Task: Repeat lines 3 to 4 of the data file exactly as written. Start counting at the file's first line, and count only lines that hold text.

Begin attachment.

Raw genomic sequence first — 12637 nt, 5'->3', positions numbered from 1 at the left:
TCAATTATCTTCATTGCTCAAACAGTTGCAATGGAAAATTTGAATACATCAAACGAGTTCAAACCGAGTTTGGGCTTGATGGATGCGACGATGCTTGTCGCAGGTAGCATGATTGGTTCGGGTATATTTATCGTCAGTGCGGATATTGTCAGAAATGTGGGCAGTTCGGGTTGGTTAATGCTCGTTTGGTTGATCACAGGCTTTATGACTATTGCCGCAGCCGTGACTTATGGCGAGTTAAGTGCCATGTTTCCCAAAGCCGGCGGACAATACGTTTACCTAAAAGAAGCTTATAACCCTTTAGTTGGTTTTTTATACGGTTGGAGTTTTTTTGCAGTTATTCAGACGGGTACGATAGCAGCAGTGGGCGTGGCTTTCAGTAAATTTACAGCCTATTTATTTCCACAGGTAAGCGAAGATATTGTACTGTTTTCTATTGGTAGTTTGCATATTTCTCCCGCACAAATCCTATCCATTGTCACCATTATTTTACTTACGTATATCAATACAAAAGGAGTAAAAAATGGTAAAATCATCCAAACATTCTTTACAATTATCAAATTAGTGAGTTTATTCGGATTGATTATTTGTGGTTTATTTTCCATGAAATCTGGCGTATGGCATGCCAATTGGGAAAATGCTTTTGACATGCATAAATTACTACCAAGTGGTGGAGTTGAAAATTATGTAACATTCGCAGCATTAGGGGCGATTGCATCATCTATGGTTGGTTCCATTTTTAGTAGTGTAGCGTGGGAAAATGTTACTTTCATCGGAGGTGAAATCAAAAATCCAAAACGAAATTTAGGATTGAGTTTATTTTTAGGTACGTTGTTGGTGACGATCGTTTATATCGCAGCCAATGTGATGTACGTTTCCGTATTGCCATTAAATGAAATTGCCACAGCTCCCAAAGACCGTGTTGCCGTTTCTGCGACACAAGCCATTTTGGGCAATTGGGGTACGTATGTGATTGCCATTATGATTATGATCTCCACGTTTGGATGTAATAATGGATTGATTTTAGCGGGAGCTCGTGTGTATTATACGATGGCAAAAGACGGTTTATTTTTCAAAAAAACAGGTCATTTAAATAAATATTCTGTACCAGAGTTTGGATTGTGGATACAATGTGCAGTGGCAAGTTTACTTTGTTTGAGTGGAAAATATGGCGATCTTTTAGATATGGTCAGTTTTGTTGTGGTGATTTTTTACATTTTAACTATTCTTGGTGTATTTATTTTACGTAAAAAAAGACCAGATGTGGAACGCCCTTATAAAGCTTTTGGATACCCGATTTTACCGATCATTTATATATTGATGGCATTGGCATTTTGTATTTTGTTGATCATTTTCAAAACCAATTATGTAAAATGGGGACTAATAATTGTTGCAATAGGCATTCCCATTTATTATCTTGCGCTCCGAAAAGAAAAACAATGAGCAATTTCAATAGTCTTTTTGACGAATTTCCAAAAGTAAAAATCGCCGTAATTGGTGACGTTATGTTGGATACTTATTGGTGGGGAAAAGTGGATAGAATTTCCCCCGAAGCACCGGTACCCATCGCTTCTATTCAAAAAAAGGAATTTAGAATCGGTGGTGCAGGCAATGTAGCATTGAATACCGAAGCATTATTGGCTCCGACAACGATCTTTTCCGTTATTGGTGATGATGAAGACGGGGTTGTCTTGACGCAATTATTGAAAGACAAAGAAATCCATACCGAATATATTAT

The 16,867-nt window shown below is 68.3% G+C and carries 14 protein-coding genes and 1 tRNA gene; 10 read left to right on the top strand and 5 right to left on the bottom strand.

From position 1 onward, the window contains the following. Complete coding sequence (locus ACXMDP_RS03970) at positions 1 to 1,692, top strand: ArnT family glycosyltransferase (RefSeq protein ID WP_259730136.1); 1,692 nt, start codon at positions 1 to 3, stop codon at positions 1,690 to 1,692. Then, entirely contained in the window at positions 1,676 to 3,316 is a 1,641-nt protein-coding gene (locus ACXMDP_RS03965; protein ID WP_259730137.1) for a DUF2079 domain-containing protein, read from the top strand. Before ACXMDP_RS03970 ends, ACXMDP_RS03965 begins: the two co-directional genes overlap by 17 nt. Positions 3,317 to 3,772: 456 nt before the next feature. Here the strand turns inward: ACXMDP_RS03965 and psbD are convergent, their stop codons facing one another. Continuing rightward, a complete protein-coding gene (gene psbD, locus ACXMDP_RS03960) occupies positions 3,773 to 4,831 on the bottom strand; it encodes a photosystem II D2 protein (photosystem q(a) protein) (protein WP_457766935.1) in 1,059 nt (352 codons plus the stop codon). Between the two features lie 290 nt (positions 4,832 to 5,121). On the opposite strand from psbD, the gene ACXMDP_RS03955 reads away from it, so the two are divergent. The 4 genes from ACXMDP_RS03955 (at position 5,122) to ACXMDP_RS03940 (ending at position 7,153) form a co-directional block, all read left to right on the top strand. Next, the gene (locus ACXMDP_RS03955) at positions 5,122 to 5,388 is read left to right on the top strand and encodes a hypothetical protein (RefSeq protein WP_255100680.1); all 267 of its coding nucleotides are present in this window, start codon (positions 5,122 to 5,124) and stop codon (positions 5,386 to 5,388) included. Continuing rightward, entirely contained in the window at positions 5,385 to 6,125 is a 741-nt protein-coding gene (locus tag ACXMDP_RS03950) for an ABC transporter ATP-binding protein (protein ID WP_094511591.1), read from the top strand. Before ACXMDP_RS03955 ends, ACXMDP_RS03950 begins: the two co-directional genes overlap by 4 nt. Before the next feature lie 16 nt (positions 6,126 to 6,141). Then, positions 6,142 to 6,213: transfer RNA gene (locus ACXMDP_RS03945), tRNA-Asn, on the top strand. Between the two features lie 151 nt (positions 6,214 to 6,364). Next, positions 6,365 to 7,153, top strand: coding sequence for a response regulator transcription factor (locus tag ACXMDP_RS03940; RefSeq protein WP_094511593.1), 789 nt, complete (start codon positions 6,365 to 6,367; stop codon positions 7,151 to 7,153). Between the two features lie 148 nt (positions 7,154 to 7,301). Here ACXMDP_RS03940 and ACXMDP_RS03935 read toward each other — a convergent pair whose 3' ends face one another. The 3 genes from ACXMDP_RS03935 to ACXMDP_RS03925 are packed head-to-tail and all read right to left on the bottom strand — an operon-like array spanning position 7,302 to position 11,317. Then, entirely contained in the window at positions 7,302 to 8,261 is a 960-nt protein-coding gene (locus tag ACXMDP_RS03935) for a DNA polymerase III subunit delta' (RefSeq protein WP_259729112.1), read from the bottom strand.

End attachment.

The 16,867-nt window shown below is 68.3% G+C and carries 14 protein-coding genes and 1 tRNA gene; 10 read left to right on the top strand and 5 right to left on the bottom strand.

From position 1 onward, the window contains the following. Complete coding sequence (locus ACXMDP_RS03970) at positions 1 to 1,692, top strand: ArnT family glycosyltransferase (RefSeq protein ID WP_259730136.1); 1,692 nt, start codon at positions 1 to 3, stop codon at positions 1,690 to 1,692. Then, entirely contained in the window at positions 1,676 to 3,316 is a 1,641-nt protein-coding gene (locus ACXMDP_RS03965; protein ID WP_259730137.1) for a DUF2079 domain-containing protein, read from the top strand. Before ACXMDP_RS03970 ends, ACXMDP_RS03965 begins: the two co-directional genes overlap by 17 nt. Positions 3,317 to 3,772: 456 nt before the next feature. Here the strand turns inward: ACXMDP_RS03965 and psbD are convergent, their stop codons facing one another. Continuing rightward, a complete protein-coding gene (gene psbD, locus ACXMDP_RS03960) occupies positions 3,773 to 4,831 on the bottom strand; it encodes a photosystem II D2 protein (photosystem q(a) protein) (protein WP_457766935.1) in 1,059 nt (352 codons plus the stop codon). Between the two features lie 290 nt (positions 4,832 to 5,121). On the opposite strand from psbD, the gene ACXMDP_RS03955 reads away from it, so the two are divergent. The 4 genes from ACXMDP_RS03955 (at position 5,122) to ACXMDP_RS03940 (ending at position 7,153) form a co-directional block, all read left to right on the top strand. Next, the gene (locus ACXMDP_RS03955) at positions 5,122 to 5,388 is read left to right on the top strand and encodes a hypothetical protein (RefSeq protein WP_255100680.1); all 267 of its coding nucleotides are present in this window, start codon (positions 5,122 to 5,124) and stop codon (positions 5,386 to 5,388) included. Continuing rightward, entirely contained in the window at positions 5,385 to 6,125 is a 741-nt protein-coding gene (locus tag ACXMDP_RS03950) for an ABC transporter ATP-binding protein (protein ID WP_094511591.1), read from the top strand. Before ACXMDP_RS03955 ends, ACXMDP_RS03950 begins: the two co-directional genes overlap by 4 nt. Before the next feature lie 16 nt (positions 6,126 to 6,141). Then, positions 6,142 to 6,213: transfer RNA gene (locus ACXMDP_RS03945), tRNA-Asn, on the top strand. Between the two features lie 151 nt (positions 6,214 to 6,364). Next, positions 6,365 to 7,153, top strand: coding sequence for a response regulator transcription factor (locus tag ACXMDP_RS03940; RefSeq protein WP_094511593.1), 789 nt, complete (start codon positions 6,365 to 6,367; stop codon positions 7,151 to 7,153). Between the two features lie 148 nt (positions 7,154 to 7,301). Here ACXMDP_RS03940 and ACXMDP_RS03935 read toward each other — a convergent pair whose 3' ends face one another. The 3 genes from ACXMDP_RS03935 to ACXMDP_RS03925 are packed head-to-tail and all read right to left on the bottom strand — an operon-like array spanning position 7,302 to position 11,317. Then, entirely contained in the window at positions 7,302 to 8,261 is a 960-nt protein-coding gene (locus tag ACXMDP_RS03935) for a DNA polymerase III subunit delta' (RefSeq protein WP_259729112.1), read from the bottom strand.